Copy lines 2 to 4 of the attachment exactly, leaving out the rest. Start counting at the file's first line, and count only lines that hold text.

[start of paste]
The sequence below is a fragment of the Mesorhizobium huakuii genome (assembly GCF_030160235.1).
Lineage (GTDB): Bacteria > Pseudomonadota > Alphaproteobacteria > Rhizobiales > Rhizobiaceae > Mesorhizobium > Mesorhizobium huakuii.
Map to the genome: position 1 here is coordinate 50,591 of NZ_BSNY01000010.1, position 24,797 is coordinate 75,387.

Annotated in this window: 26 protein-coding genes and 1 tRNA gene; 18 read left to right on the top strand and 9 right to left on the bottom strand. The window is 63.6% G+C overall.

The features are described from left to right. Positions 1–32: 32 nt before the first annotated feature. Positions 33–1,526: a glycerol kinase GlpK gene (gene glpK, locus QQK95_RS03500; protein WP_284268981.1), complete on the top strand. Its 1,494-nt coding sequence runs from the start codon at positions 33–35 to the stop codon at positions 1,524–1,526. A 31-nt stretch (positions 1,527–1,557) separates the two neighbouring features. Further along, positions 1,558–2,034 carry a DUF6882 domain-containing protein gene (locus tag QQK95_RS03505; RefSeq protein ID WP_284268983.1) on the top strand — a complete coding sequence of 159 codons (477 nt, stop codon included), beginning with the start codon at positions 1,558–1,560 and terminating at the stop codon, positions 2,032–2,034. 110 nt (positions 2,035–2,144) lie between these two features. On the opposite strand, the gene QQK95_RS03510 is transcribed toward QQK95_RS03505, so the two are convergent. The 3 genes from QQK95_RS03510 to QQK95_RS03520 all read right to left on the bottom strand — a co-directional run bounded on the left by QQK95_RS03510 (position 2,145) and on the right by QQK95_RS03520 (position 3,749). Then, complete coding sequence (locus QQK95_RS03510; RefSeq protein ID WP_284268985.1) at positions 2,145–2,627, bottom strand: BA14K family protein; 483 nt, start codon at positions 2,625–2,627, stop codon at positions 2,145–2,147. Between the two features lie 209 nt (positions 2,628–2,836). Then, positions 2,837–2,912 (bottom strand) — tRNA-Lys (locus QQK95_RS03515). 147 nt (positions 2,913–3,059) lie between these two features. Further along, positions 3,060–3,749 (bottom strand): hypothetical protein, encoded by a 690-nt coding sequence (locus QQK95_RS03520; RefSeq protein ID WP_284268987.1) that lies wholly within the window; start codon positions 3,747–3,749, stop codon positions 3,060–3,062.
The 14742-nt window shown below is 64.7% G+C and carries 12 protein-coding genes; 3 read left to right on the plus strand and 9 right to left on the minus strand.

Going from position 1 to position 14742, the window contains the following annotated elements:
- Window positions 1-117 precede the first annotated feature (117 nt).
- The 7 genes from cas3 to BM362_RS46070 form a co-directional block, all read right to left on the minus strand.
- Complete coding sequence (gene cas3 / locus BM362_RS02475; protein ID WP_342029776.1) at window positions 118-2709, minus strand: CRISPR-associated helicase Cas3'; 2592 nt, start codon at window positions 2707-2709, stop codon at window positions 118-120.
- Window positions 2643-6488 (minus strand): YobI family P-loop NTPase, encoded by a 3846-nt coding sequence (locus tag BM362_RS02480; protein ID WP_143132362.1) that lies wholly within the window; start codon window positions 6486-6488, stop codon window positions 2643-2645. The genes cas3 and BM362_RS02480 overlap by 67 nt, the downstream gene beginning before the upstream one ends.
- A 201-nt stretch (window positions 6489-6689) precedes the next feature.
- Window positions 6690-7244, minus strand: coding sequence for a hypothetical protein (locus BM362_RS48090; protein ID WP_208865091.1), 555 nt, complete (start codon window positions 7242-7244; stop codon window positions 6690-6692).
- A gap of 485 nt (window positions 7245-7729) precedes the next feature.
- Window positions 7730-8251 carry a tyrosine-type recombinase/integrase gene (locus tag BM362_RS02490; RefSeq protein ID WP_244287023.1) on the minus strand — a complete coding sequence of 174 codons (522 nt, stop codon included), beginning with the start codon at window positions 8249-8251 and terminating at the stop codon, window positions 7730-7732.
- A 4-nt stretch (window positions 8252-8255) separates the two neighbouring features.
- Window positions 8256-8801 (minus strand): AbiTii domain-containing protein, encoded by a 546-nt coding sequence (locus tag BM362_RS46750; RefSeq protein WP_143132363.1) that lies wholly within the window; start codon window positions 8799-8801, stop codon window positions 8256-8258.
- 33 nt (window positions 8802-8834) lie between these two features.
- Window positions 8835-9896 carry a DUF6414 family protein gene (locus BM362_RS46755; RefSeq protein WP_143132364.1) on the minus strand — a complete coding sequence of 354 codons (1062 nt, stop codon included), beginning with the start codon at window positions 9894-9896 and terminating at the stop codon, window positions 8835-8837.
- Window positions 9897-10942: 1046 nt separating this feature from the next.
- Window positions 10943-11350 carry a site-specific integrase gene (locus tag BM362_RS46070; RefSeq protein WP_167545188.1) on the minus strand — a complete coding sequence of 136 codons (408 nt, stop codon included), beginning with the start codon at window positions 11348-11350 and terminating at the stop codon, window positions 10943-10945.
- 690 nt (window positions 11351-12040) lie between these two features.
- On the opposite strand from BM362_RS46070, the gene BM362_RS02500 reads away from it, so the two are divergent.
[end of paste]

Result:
Lineage (GTDB): Bacteria > Pseudomonadota > Alphaproteobacteria > Rhizobiales > Rhizobiaceae > Mesorhizobium > Mesorhizobium huakuii.
Map to the genome: position 1 here is coordinate 50,591 of NZ_BSNY01000010.1, position 24,797 is coordinate 75,387.

Annotated in this window: 26 protein-coding genes and 1 tRNA gene; 18 read left to right on the top strand and 9 right to left on the bottom strand. The window is 63.6% G+C overall.